Markets face a reality check going into this week.
The euphoria emanating from recent Fed, ECB and BoJ actions is fading quickly. The reality of weak growth and underlying structural tensions is coming back to haunt markets, suggesting much more limited upside for risk assets over coming weeks.
While there are some positive indications that the growth outlook may not have much further to deteriorate, such as the bounce in the Baltic Dry Index, scepticism about the ability of central banks to reflate economies is growing. In this respect, its worth highlighting that the rally in gold prices failed to extent much further last week although in part this may be due to an options expiry tomorrow.
Renewed tensions are creeping back into the market psyche, especially with regard to Europe.
Procrastination from Spain about a formal bailout threatens to weigh on markets in the days ahead as some officials suggest that the EUR 100 billion received for Spanish banks will be sufficient for the country to avoid needing further aid. Bank stress test results, a Moody’s review on Spanish ratings and the country’s 2013 budget will all be scrutinised over coming days.
Meanwhile, disagreement between Germany and France over the timing of introducing banking union and supervision is accentuating tensions in the region.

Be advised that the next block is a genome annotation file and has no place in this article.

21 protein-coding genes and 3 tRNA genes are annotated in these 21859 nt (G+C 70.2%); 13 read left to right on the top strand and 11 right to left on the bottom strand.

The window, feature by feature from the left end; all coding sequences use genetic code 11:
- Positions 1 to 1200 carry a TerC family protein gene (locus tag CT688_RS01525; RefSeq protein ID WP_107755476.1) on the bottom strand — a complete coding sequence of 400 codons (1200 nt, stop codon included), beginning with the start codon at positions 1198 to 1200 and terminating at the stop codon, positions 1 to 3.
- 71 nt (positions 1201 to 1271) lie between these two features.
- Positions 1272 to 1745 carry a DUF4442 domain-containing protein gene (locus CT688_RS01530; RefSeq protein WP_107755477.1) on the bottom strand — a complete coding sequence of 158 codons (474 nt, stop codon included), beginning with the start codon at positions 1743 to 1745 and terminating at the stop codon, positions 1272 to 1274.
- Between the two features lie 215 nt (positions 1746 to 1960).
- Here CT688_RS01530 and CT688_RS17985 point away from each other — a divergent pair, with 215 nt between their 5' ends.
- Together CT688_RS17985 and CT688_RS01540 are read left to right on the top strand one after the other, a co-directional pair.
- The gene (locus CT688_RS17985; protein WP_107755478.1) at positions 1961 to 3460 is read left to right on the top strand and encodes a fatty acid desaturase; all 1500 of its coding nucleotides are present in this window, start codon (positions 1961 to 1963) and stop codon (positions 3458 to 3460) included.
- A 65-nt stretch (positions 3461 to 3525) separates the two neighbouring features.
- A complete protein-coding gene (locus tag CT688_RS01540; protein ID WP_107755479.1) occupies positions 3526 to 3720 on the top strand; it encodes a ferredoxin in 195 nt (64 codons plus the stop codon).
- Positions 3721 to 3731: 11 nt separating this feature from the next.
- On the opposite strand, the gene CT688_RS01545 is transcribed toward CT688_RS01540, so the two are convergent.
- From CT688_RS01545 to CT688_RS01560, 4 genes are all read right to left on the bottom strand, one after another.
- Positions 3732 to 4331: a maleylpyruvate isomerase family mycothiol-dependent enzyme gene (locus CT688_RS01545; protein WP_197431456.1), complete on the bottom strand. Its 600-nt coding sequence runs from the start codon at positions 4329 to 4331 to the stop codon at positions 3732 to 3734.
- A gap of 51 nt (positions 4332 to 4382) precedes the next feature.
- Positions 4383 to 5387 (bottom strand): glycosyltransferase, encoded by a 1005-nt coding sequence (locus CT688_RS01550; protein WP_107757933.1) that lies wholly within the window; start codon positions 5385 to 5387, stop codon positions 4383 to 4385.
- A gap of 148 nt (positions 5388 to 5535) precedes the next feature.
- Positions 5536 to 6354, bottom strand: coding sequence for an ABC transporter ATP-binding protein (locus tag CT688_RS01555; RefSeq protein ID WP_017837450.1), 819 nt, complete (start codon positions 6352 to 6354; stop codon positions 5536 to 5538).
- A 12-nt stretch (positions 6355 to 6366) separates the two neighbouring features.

Greece remains in the limelight too, as the government continued to find further budget cuts in order to receive the next tranche of loans. The only good news appeared to come from a German press report that the ESM permanent bailout fund’s firepower will be leveraged up to EUR 2 trillion.
The EUR has lost momentum following its initial surge higher and looks constrained on any move above 1.3000.
While EUR short positions have continued to be pared back according to IMM data the scope for short covering is becoming more limited. Developments in Spain and Greece will provide further guidance for the currency, but any upside in EUR/USD will be limited to resistance around 1.3180. It seems more likely that having failed to sustain gains, the EUR will continue to drift lower.
Mitul Kotecha is the author of the forthcoming Chronology of a Crisis.
About Mitul Kotecha
I have worked in the financial industry as a strategist/economist for over 16-years in several corporate and investment banks in London. I have covered a range of financial products including bonds, interest rates, equities and foreign exchange.
I am currently working in Hong Kong for Crédit Agricole Corporate & Investment Bank, where I am the head of global currency strategy, in charge of a team of analysts providing research and strategy for the bank’s clients and internal trading and sales teams.
I hold an honours degree in economics and a masters degree in economics and finance and have developed a comprehensive knowledge of economic and financial theory during my studies and in my employment.
I am regularly consulted by the press/media for my views on markets and economies appearing regularly on business channels such as CNBC, Bloomberg TV, Channel News Asia, and Reuters TV. I am also regularly quoted in various newspapers including the Financial Times and Wall St. Journal as well as various newswires including Reuters, Bloomberg, Associated Press, Dow Jones and many others.